×

Uh-oh, it looks like your Internet Explorer is out of date.

For a better shopping experience, please upgrade now.

Mine!
  • Alternative view 1 of Mine!
  • Alternative view 2 of Mine!
     

Mine!

by Sue Heap
 
From New York Times best-selling illustrator Sue Heap comes the perfect antidote for reluctant sharers everywhere.

Amy loves her blankie, her bear, her bunny, and her bird very much. "Mine!" she proudly crows. But what will happen when baby Joe and twins Zak and Jack want to join in and play too? Sue Heap’s joyful illustrations bring a

Overview

From New York Times best-selling illustrator Sue Heap comes the perfect antidote for reluctant sharers everywhere.

Amy loves her blankie, her bear, her bunny, and her bird very much. "Mine!" she proudly crows. But what will happen when baby Joe and twins Zak and Jack want to join in and play too? Sue Heap’s joyful illustrations bring a classic story of learning to share to vibrant life.

Editorial Reviews

Publishers Weekly
09/01/2014
Heap (Danny’s Drawing Book) adds to the bookshelf of titles about kids struggling with sharing. In this case, the guilty party is a girl named Amy, who is very attached to her orange blanket. And her bear. And her bunny. And her bird. One can almost feel the hug Amy gives her three stuffed animals as Heap shows them sprawled out on the blanket. “I love you all,” she tells them, “because we’re together and because you’re MINE.” Reality quickly intrudes in the form of Amy’s twin brothers, who grab Bunny and Bear and “whirled and twirled them around and around,” and Baby Joe, who has a soft spot for Bird. Toy snatching and hurt feelings ensue, but Heap doesn’t make Amy suffer a dark night of the soul (or a parental scolding). Rather, she already knows what she needs to do, and she distributes the toys among her brothers. It’s perhaps an unrealistically rapid turnaround, but Heap’s naïve pencil-and-acrylics art expresses so much joy at the siblings’ reconciliation that some readers might just be tempted to see what happens when they share. Ages 2–5. (Oct.)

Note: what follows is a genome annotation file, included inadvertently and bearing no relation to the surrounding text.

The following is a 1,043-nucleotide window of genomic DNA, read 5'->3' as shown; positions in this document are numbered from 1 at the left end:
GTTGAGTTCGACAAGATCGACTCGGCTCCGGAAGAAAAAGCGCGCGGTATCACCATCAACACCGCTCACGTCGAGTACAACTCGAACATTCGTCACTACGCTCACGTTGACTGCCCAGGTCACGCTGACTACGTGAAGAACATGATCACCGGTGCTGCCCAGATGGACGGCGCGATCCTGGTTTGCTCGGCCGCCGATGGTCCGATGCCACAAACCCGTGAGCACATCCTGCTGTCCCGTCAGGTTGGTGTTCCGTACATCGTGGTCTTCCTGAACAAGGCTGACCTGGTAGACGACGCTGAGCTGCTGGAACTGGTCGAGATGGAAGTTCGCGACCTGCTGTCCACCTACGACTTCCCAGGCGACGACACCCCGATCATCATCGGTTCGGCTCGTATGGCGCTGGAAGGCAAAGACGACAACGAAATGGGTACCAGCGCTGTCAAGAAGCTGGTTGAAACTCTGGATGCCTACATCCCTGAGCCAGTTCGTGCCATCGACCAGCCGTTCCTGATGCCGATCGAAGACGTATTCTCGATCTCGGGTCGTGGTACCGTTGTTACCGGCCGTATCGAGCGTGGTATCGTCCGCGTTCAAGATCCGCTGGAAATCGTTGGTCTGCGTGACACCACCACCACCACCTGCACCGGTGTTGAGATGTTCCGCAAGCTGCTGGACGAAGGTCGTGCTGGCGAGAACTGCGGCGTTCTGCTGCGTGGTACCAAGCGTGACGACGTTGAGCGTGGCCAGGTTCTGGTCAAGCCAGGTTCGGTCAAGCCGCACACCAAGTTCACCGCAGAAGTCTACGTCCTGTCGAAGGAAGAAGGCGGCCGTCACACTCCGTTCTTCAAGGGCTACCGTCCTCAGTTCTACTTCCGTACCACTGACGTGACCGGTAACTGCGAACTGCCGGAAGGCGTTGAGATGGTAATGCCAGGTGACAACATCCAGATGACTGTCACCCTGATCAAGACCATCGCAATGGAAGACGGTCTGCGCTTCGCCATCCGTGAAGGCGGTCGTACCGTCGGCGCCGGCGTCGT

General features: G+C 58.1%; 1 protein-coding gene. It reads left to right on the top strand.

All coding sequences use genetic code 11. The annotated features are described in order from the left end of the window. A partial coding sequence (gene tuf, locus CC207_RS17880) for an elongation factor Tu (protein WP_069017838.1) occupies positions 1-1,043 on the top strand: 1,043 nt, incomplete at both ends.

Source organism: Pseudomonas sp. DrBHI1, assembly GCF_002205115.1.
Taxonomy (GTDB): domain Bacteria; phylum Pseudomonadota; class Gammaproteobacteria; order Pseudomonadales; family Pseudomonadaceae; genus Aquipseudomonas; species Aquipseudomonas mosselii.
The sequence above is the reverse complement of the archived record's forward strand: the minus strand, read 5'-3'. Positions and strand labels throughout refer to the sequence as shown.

From the Publisher
Written in short sentences and heartfelt, childlike dialogue, this simple story strikes a chord that will resonate with young children who know that they should share but find it very difficult. Heap’s expressive artwork conveys an operatic range of emotions within the short space of a picture book. ... A strong read-aloud choice that many parents and caregivers will want to share.
—Booklist Online

Heap’s ... pencil-and-acrylics art expresses so much joy at the siblings’ reconciliation that some readers might just be tempted to see what happens when they share.
—Publishers Weekly

The illustrations, rendered in vibrant colored pencil and acrylic, have no background—only a simple horizon line, which keeps the focus on the characters. The human figures have sizable faces, emphasizing their expressions and emotions. Sharp-eyed readers will see that the toys themselves are troubled by the strife, and their smiling faces (and beaks) reflect their happiness when fair play resumes. ... Sweet, simple.